United Conservative Party (UCP) leadership contender Todd Loewen wants the provincial auditor general to investigate bonuses paid to civil servants during the Covid-19 pandemic – and the Alberta NDP agrees with him.

Albertan taxpayers have been grappling with the news that 107 management employees collected $2.4 million in bonuses in 2021 without government oversight. This includes a $227,911 Covid bonus for Alberta’s provincial chief medical officer of health (CMOH) Dr. Deena Hinshaw, an addition to her $363,634 salary.

Loewen wrote to the Auditor General on Thursday requesting an investigation and a performance audit completed on the Government of Alberta’s budget for fiscal year 2021-22, focusing on the 107 cash bonuses awarded to government officials and ministry staff.

“I believe Albertans are demanding clarity around the procedures and directives for the awarding of discretionary bonuses to these employees,” the Independent MLA wrote in in a letter to Auditor General Doug Wylie. 

The civil service said Hinshaw’s bonus was approved using an existing formula to compensate civil servants for overtime hours.

Loewen said the bonuses are concerning because they were apparently done without the oversight of elected cabinet ministers “which I find deeply concerning.”

“Albertans expect their elected officials to be aware of what is happening in their departments,” he wrote. “We now have statements from multiple cabinet ministers saying that they had no knowledge of these bonuses being awarded. Albertans deserve answers regarding what else happened with Alberta’s finances that cabinet was not aware of and whether the directors in place were truly being followed.”

A letter from the NDP on Monday mirrors Loewen’s request, with finance critic Shannon Phillips requesting a performance audit of the bonus payment structures and processes related to the Covid-19 pandemic response. She also requested a performance audit of the actions of former finance minister Travis Toews, who’s now running to replace Premier Jason Kenney.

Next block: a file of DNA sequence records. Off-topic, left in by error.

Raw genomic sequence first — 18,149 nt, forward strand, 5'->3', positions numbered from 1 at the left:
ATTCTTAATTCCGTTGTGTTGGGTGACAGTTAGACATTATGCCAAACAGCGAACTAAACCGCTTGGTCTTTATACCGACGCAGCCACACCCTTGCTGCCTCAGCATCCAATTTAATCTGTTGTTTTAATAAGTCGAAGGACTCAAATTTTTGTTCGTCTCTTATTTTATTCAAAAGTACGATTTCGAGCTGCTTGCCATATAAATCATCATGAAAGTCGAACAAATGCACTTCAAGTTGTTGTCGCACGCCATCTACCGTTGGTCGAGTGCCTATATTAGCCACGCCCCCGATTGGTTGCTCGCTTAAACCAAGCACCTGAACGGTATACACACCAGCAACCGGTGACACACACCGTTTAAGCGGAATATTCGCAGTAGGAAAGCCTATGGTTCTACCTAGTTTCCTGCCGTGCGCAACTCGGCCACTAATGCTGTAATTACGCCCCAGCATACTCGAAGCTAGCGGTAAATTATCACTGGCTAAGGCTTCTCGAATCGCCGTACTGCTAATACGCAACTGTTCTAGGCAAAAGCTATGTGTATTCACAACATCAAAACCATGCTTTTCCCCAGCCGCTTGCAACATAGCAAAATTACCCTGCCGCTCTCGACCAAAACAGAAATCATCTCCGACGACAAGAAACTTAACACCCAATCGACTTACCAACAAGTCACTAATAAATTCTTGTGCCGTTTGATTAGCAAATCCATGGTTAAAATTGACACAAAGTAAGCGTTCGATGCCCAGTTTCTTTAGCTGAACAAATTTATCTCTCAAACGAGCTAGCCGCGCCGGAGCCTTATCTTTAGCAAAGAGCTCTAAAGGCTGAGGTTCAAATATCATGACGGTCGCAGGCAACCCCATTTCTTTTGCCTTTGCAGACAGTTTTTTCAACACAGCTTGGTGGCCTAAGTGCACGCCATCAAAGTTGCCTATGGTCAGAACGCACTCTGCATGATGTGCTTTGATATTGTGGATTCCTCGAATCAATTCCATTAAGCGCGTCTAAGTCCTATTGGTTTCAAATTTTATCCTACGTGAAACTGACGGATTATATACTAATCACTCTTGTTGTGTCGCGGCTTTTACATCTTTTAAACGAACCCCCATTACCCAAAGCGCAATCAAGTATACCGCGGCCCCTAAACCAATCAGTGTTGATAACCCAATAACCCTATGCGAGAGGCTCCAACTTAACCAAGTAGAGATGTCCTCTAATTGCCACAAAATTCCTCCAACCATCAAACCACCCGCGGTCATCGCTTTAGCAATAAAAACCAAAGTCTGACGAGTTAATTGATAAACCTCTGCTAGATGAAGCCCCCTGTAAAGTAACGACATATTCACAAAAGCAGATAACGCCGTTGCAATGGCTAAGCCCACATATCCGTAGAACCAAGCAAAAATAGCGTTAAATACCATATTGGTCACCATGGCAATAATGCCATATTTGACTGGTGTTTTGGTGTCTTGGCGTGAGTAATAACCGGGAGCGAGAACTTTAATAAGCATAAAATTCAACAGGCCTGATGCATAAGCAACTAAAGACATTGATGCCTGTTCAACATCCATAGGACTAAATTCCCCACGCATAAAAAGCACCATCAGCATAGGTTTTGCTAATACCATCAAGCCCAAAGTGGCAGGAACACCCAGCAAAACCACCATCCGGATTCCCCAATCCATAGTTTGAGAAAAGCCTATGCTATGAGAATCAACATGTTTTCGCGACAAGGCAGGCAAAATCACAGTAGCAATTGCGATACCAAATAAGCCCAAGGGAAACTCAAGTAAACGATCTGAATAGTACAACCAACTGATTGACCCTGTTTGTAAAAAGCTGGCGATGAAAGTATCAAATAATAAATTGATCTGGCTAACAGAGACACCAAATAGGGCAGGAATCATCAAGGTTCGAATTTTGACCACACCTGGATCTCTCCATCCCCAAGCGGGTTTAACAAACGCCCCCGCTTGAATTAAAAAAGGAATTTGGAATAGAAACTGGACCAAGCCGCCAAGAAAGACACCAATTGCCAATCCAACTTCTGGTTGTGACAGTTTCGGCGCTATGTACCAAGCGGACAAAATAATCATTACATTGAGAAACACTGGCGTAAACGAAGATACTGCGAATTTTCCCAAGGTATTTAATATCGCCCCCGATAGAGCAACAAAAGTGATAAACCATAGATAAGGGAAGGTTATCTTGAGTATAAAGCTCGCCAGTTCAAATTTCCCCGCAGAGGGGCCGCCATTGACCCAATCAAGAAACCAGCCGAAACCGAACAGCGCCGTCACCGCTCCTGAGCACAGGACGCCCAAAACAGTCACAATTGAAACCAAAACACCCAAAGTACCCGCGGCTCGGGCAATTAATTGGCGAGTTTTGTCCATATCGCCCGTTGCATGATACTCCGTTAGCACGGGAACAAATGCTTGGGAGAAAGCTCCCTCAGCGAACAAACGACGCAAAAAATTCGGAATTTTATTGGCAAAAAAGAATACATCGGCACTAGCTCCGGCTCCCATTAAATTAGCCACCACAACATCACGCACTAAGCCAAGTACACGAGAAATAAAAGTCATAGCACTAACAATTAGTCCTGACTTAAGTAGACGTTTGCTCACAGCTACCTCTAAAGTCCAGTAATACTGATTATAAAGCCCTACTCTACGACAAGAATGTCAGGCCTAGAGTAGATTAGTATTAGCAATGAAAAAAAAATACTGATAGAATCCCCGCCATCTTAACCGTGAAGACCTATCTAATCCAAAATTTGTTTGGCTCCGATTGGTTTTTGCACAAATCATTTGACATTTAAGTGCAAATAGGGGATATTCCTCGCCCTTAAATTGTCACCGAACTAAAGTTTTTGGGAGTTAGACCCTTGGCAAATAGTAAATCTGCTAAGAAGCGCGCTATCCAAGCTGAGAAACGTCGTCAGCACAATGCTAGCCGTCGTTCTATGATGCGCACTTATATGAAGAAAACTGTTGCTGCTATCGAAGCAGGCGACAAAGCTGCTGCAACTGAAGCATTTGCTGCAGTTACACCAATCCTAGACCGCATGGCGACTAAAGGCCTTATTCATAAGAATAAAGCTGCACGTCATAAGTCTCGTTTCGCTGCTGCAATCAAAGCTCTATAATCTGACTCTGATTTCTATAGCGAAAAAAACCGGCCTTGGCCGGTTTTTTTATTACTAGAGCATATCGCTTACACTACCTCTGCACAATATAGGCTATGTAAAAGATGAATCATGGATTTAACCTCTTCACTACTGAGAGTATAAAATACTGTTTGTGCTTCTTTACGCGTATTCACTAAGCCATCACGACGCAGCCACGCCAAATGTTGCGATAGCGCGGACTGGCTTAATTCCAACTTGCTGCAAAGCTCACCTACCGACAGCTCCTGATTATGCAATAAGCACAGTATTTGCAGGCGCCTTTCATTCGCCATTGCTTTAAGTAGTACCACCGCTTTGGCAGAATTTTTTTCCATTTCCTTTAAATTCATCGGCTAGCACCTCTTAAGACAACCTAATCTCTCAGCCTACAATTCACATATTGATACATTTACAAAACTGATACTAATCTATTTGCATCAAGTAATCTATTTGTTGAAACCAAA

As previously reported by True North, Toews has said he did not approve nor did he have prior knowledge of Hinshaw’s bonus.

But Toews had ministerial authority over the Alberta Public Service Commission’s extra or special services compensation directive which was approved in March this year, Phillips wrote in her letter. 

“For many Albertans, including members of our caucus who have served as ministers and on Treasury Board, MLA Toews’ claims defy belief,” Phillips wrote in the letter on Monday.

Alberta NDP leader Rachel Notley said last week that the UCP is responsible for Hinshaw’s bonus and the subsequent fallout. 

In response to Philip’s request, Loewen wrote on Facebook, “The awkward moment when even the NDP follows my lead… It won’t earn Rachel Notley a spot in my cabinet, but thanks for coming on board anyway!”

Alberta Finance Minister Jason Nixon has said the public service should not have the ability to “unilaterally approve significant overtime payments of this size.”

“The Public Service Commission has been instructed to undergo a full review of the policy to ensure that future overtime payments for emergencies go through Cabinet for approval,” Nixon said in a statement to True North. “Until the review has been completed and a new policy has been confirmed, all future requests will be brought forward for (the) Treasury Board to review.

UCP leadership frontrunner Danielle Smith said Albertans are “rightly stunned and outraged” by news of Hinshaw’s Covid bonus. 

“As Premier, not only will we not lockdown again or impose vaccine mandates, we will have a full review into the handling of the pandemic, including the role our CMOH of health played in it,” she wrote on Twitter.

Contender Brian Jean said the bonus “is unsettling, to say the least.”

“While Albertans were losing businesses, while our health system was collapsing under mismanagement, the people on the Sky Palace balcony signed off on an all-time record bonus,” he wrote on Twitter.

Alberta Correspondent | + posts

Rachel is a seasoned political reporter who’s covered government institutions from a variety of levels. A Carleton University journalism graduate, she was a multimedia reporter for three local Niagara newspapers. Her work has been published in the Toronto Star. Rachel was the inaugural recipient of the Political Matters internship, placing her at The Globe and Mail’s parliamentary bureau. She spent three years covering the federal government for iPolitics. Rachel is the Alberta correspondent for True North based in Edmonton.

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